(June 15, 2022) The year was 2003. The unfortunate news of Space Shuttle Columbia disintegrating over Texas during its re-entry into the Earth’s atmosphere had overwhelmed the entire world. While India mourned the demise of Kalpana Chawla, a young girl in Lucknow was busy studying in-depth about this NASA astronaut, as she resolved to join the space industry someday.
Today, that young girl – Priyanka Srivastava – is working as a Space Systems Engineer at NASA Jet Propulsion Laboratory (JPL). The Indian-American engineer was a part of the team that designed the famed Perseverance Rover – a car-sized Mars rover to explore the Jezero crater on the red planet. “No one in my family is an engineer. Ever since I was a child, I was fascinated with space. I would often wonder if there was another solar system like ours that existed somewhere else. Even back in my school, I was always sure that one day I will join the space industry,” says Priyanka, as she connects with Global Indian from Los Angeles.
Interestingly, Perseverance Rover was Priyanka’s first project at NASA. “I was a newbie at NASA when I was given the task to test the motor control assembly of the descent stage that helped with the landing of the rover on the surface of Mars. I worked on how it was integrated to the rest of the spacecraft. Also, I checked what were the scenarios that it can fail and how can we overcome that. While it was challenging, I was able to finish the task and deliver it to the team in one year,” shares the 29-year-old NASA engineer, who in her six-year-long stint with NASA has worked on four flight missions. Priyanka is currently working as a Project Verification and Validation (V&V) engineer for the Europa Clipper mission, helping the team build and test the spacecraft.
From Lucknow to Michigan
Born in the United States of America to an Indian couple, Priyanka moved to India at a very young age. Her father, Sunil Srivastava, works with an export-oriented private company while her mother works with an insurance company. A curious child, Priyanka was first introduced to the world of space while watching Kalpana Chawla’s space mission news on TV. “I told my mother that I wanted to become an astronaut when I grow up. Later, when I started asking her more questions about space, she bought me a book on Dr APJ Abdul Kalam which inspired me a lot. Afterward, when I was a little older, I got to know about astronaut Sunita Williams who inspired me to join the space industry even more,” shares the NASA girl.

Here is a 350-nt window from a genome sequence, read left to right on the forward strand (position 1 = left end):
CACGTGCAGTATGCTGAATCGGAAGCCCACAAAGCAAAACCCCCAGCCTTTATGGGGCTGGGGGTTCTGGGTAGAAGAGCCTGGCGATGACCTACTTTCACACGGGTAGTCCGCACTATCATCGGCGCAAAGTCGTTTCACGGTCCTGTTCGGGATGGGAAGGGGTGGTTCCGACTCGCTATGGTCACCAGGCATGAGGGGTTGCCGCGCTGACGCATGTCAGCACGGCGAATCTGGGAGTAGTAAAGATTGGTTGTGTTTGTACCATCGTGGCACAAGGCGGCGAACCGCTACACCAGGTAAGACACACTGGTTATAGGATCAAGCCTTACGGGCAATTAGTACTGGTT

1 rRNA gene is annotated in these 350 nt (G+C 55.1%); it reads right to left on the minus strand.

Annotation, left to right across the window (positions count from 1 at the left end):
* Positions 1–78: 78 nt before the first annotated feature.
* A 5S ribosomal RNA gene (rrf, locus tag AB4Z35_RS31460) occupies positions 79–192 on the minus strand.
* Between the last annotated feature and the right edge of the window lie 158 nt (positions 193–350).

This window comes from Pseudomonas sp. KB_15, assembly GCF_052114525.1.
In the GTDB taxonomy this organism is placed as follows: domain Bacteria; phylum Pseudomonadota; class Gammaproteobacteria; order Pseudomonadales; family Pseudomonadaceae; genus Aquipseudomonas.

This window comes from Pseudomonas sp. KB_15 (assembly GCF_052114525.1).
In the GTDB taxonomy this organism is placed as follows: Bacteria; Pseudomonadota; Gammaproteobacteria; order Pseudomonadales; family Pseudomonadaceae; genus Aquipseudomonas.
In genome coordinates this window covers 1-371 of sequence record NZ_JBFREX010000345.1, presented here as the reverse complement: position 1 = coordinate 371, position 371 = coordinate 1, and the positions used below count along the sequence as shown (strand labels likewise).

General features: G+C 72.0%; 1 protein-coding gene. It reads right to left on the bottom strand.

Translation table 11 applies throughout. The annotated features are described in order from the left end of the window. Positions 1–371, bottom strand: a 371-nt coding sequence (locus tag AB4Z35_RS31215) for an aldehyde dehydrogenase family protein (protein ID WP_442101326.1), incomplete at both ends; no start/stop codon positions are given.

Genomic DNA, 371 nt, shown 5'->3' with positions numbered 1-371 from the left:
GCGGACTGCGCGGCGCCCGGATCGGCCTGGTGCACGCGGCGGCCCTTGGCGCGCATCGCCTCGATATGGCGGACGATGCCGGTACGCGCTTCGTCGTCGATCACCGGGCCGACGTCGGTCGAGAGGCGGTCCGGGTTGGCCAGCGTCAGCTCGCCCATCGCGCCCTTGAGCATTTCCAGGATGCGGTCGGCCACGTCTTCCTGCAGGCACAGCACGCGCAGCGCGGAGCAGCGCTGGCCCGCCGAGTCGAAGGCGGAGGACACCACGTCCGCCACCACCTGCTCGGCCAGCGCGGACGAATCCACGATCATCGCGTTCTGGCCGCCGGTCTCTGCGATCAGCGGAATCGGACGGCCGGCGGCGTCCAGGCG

While her parents weren’t much aware of space science, yet they supported her in every way. “They would just listen to me talk about space to no end. Even though they didn’t understand much, they never closed the door on me and my dreams,” shares the NASA engineer, who was keen to pursue aerospace engineering from Punjab University, but ended up taking electronic engineering. “I was upset about not making the cut. However, my mom pointed out that it’s not just the aerospace engineers who end up in the space industry. That motivated me to work extra hard during my graduation years,” adds Priyanka, whose younger sister works as a medical professional.
During her college days, Priyanka noticed the stark gap between boys and girls in STEM. “In my class, we had about 20 girls and 50 boys. In fact, in the robotics class, I was the only girl,” she shares. However, this didn’t deter her from pursuing her goal. After completing her BTech degree, Priyanka moved to the US to pursue her master’s in space system engineering at the University of Michigan.